"Hotel Rwanda" Portrays Hero Who Fought Genocide

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At the start of the genocide, Rwanda, a nation of six million people, was about 85 percent Hutu and 15 percent Tutsi. The two groups speak the same language and share the same culture.

The primary cause of the conflict, referred to in the film, can be traced back to European colonialism. The Belgian rulers concluded that the tall and thin Tutsis were superior to the short and stocky Hutus, and favored the Tutsis for all positions of power.

Resentment among Hutus gradually built up. At Rwanda's independence in 1962, a Hutu dictatorship took over and further polarized the ethnic state, blaming Tutsis for every crisis.

The genocide was ignited by the death of Rwandan president Juvenal Habyarimana, a Hutu, when his plane was shot down above the Kigali airport on April 6, 1994. Hutu extremist politicians blamed Tutsi rebels for shooting down the plane.

Within hours, the streets filled with Hutu militia known as the Interahamwe, or "those who work together." Spurred on by furious calls for blood by a local radio station, they first killed the Tutsi business and political elite, then turned to ordinary Tutsi citizens.

In weeks the slaughter had spread to much of the Rwandan countryside. Local officials ordered Hutu peasants to kill their Tutsi neighbors. Those Hutus who refused were murdered themselves. At its peak, the genocide claimed 8,000 lives per day, a rate far faster than the Holocaust.

The international community, meanwhile, turned a blind eye toward Rwanda's horrors. Western governments avoided calling the slaughter "genocide." Under the UN Geneva Convention, that would have obliged outside nations to intervene.

To some outside Rwanda, the massacres seemed like an impulsive outburst of ancient tribal hatred, which perhaps partly accounted for the West's reluctance to get involved. In reality, the genocide in Rwanda was precisely planned and executed by one of the most authoritarian states in Africa.

Terry George, Hotel Rwanda's director, is blunt when sharing his opinion about why the outside world deserted Rwanda. "It's simple," he said at a reception after the film's Hollywood screening. "African lives are not seen as valuable as the lives of Europeans or Americans."


After the Holocaust, the international community pledged "never again" to allow genocide to take place. But it did happen—in Cambodia, the former Yugoslavia, and in Rwanda.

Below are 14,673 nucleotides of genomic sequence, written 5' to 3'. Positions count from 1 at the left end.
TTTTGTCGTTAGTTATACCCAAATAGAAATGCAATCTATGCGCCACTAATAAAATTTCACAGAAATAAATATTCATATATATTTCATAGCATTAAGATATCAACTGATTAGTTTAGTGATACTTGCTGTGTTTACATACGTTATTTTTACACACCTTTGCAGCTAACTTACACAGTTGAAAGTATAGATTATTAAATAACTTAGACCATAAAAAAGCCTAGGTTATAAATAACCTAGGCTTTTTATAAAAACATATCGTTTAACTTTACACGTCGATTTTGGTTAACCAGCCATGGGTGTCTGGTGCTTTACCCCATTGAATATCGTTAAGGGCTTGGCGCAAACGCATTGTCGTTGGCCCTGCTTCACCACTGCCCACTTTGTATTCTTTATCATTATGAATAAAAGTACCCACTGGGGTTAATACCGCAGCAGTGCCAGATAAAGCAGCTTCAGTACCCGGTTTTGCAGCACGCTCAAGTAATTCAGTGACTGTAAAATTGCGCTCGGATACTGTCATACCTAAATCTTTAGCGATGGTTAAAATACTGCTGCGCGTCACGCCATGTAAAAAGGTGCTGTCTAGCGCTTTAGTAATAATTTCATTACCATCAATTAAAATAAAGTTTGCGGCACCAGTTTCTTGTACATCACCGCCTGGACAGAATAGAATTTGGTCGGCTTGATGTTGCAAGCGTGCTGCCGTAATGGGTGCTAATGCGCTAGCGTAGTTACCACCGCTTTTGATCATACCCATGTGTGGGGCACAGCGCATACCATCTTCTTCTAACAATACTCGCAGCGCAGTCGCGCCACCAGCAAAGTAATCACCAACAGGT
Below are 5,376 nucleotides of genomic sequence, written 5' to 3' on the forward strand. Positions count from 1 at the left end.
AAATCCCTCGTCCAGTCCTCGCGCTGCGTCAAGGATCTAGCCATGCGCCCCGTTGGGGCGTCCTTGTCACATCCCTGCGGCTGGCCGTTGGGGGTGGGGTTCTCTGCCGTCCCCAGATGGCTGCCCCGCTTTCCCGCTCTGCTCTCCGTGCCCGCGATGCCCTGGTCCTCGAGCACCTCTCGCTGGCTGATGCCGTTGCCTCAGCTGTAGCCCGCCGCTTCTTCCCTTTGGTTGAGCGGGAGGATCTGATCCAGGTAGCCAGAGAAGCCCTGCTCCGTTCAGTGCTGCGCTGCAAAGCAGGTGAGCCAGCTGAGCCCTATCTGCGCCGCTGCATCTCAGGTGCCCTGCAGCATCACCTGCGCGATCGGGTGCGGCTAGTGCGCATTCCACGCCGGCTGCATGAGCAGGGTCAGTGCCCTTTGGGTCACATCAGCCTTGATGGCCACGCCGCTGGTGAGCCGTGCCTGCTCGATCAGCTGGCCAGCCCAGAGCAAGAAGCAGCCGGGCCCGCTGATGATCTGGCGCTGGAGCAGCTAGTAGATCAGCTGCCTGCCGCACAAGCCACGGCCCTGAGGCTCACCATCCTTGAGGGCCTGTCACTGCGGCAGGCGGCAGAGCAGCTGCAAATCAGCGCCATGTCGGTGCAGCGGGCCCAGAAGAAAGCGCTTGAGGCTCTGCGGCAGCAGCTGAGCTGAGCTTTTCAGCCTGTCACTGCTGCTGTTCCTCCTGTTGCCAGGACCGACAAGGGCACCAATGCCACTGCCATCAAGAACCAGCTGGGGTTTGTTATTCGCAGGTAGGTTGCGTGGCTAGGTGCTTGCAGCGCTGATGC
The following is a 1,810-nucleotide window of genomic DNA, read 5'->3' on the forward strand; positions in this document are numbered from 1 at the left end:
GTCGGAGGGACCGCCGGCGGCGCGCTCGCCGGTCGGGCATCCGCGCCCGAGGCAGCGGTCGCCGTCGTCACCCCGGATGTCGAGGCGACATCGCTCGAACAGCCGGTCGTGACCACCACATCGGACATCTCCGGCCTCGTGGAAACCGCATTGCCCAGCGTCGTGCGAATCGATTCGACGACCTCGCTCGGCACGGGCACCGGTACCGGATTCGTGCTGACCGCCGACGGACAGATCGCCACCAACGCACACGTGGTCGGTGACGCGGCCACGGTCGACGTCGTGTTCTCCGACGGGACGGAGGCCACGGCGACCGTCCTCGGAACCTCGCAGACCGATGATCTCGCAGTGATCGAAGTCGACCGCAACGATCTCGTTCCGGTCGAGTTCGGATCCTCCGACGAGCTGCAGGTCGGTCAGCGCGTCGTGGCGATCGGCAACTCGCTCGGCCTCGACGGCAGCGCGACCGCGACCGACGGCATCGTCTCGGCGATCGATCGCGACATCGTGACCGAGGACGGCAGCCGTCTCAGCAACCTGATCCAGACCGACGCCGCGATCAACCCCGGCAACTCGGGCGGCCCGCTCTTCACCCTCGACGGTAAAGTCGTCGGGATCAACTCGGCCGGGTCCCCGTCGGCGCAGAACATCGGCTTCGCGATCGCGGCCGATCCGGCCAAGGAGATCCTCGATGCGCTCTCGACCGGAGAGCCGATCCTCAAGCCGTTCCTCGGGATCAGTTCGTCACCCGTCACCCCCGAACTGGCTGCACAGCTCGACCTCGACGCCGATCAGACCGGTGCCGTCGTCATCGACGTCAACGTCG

In recent years, leaders of national governments and international institutions have acknowledged their shortcomings in Rwanda. During a visit to Rwanda in 1998, President Clinton apologized for not acting. Kofi Annan, the UN Secretary General, said he personally could have done more to stop it.

Yet human rights groups say genocide has been unfolding in Sudan's troubled Darfur region since last year.

That conflict erupted in February 2003, when black rebels took up arms against what they saw as years of state neglect and discrimination against Sudanese of African origin.

The Arab government, aided by a militia known as the Janjaweed, cracked down on the rebels and their perceived supporters, creating what the UN has described as the world's worst humanitarian crisis.

More than 70,000 people have been killed or have died from hunger and disease in the area, according to the UN, and another 1.5 million people have been displaced.

U.S. Secretary of State Colin Powell has said genocide is taking place in Darfur. But so far only an African Union force of 800 troops and 100 observers has been dispatched to the mainly desert region. They are there as peacekeepers and are not allowed to fire their weapons unless in self-defense.

"How far have we really come [since the genocide in Rwanda]?" said Bill Schultz, executive director of Amnesty International USA, who is based in New York. "The Sudanese government has been emboldened by international inaction. They think they can get away with murder, and frankly there's every reason to believe they are right."

Paul Rusesabagina says he understands how easy it is for people to ignore what happens in a war thousands of miles away. As a few people gathered around him after the screening, one woman told Rusesabagina how much she appreciated the film. "I was in my college dorm at the time," she said. "I had no idea this was going on."

Rusesabagina nodded his head. "You can be a messenger," he told the woman. "Now you can tell others what you have seen."

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